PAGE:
Restaurants all around the globe strive to create an image of fine dining and exquisite service. But going against the standard practice, a few restaurants are gradually taking a strong stand against rampant food wastage that occurs in eateries.
Food wastage is quite common in restaurants. While patrons often order more than they should, even the regular portions are left uneaten. Traditionally, such places have had little say, besides putting up placards pleading customers not to waste food. But such signs have had little impact.
Now a French restaurant, as well as a Japanese seafood eatery, have decided to take a tough stand to curb the wasteful practice. French restaurant Patrizietta, in Losone in the canton of Ticino, levies a fine if the meals are not completely finished. According to the 20 Minutes Newspaper, waiters are advised to be watchful of the orders and consumption. Those patrons who indulge in food wastage, or do not complete the meal ordered, find an inflated bill. Restaurateur Giovanni Tafuro adds 5 francs to the bill and, when confronted, explains the extra amount with a polite but stern sermon.
Giovanni Tafuro, who took over in April, became acutely aware of the copious amount of food being rampantly and thoughtlessly wasted through the lunchtime buffet, reported The Local. He ultimately felt it was his moral obligation to do something about it. Shared the restaurateur, “I wanted to send a strong signal. It made me sick to see so much food being thrown out.”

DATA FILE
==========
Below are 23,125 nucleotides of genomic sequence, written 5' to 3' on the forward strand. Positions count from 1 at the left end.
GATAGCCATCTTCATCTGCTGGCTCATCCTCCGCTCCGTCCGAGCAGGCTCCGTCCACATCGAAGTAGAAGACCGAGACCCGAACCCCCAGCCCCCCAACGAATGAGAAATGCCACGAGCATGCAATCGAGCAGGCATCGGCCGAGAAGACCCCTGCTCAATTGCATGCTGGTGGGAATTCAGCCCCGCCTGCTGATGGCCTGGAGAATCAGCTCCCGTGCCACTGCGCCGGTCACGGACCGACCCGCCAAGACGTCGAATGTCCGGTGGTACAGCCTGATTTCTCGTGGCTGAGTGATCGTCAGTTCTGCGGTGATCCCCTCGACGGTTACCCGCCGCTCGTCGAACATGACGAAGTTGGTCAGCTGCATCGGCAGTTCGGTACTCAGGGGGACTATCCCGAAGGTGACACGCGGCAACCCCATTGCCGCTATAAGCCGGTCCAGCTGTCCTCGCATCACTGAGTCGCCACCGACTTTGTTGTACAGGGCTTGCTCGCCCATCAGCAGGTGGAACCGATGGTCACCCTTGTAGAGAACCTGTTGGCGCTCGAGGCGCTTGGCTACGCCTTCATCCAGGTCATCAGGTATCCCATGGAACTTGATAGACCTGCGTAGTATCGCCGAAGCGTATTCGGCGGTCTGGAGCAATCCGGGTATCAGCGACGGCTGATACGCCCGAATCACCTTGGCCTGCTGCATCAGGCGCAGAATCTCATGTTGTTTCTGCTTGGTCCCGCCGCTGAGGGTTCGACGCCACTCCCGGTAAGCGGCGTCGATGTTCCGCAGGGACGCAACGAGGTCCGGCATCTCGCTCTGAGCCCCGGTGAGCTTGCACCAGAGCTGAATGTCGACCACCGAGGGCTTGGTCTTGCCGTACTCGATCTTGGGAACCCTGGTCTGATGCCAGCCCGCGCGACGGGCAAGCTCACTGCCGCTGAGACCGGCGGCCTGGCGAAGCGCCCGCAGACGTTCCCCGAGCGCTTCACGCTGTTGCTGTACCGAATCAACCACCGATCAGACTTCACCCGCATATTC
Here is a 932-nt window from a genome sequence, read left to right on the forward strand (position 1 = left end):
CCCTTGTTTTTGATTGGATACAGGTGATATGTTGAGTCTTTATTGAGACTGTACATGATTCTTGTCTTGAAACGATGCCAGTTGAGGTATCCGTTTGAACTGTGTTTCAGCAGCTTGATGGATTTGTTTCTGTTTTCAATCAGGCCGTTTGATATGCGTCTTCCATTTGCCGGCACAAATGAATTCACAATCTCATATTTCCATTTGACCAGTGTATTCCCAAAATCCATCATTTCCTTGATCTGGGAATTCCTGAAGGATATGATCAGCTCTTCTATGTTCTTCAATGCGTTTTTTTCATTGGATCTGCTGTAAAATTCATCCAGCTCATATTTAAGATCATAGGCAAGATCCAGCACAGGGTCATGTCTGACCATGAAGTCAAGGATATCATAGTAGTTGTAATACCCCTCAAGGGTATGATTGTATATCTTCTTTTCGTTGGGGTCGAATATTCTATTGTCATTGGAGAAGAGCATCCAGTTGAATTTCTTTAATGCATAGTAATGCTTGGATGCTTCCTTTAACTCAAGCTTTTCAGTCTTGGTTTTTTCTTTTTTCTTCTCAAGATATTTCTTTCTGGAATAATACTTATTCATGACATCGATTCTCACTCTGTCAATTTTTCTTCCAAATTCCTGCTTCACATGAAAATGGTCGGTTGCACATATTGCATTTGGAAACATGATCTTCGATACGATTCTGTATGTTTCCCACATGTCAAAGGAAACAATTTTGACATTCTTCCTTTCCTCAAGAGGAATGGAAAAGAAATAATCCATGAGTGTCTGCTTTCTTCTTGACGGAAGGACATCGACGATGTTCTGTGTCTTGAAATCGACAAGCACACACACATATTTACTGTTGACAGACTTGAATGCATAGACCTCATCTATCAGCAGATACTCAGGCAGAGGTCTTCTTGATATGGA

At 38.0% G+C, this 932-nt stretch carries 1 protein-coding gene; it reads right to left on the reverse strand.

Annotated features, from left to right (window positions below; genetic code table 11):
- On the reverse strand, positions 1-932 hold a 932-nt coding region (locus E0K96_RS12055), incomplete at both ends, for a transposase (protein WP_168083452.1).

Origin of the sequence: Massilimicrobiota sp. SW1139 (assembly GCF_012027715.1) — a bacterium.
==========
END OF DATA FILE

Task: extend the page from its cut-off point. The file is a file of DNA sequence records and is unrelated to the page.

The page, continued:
He has however confirmed that the money isn’t meant to boost the bottom line, “The five-franc fine was symbolic, and he mainly wanted to raise awareness about the problem.” The customers aren’t surprised with a fine if they waste their food. The restaurant does have visible notices forewarning patrons of the consequences if they waste food, reported The Hindu.
A similar technique and stand has been taken by Hachikyo seafood restaurant in Sapporo, Japan. However, the fine is restricted to just one exclusive dish: Tsukko Meshi, a local delicacy that consists of a liberal amount of salmon roe piled on top of a bed of rice. Patrons who dare to order this food item are cautioned about the conditions and, in case they do not finish the dish, a fine of almost $20 awaits them.
The restaurant does have a compelling reason: While we could all do well to value our food a little more, dishing out a little extra money for every bite we waste may help us to appreciate what fuels our bodies and excites our palates, reported Inhabitat.
Interestingly, besides sending a well-intended message, the eatery does have a commercial reason behind the technique as well. Tsukko Meshi is not only delicious, but also very difficult to obtain. According to an explanation on the Hachikyo menu, harvesting the salmon roe comes at great expense to the fishermen who risk their lives for the sake of cuisine. Therefore, anyone who fails to eat the entire bowl must give a “donation.”
Apparently both these restaurants strongly feel, unless financially burdened, patrons won’t stop wasting food. Are they right?
[Images via Bing]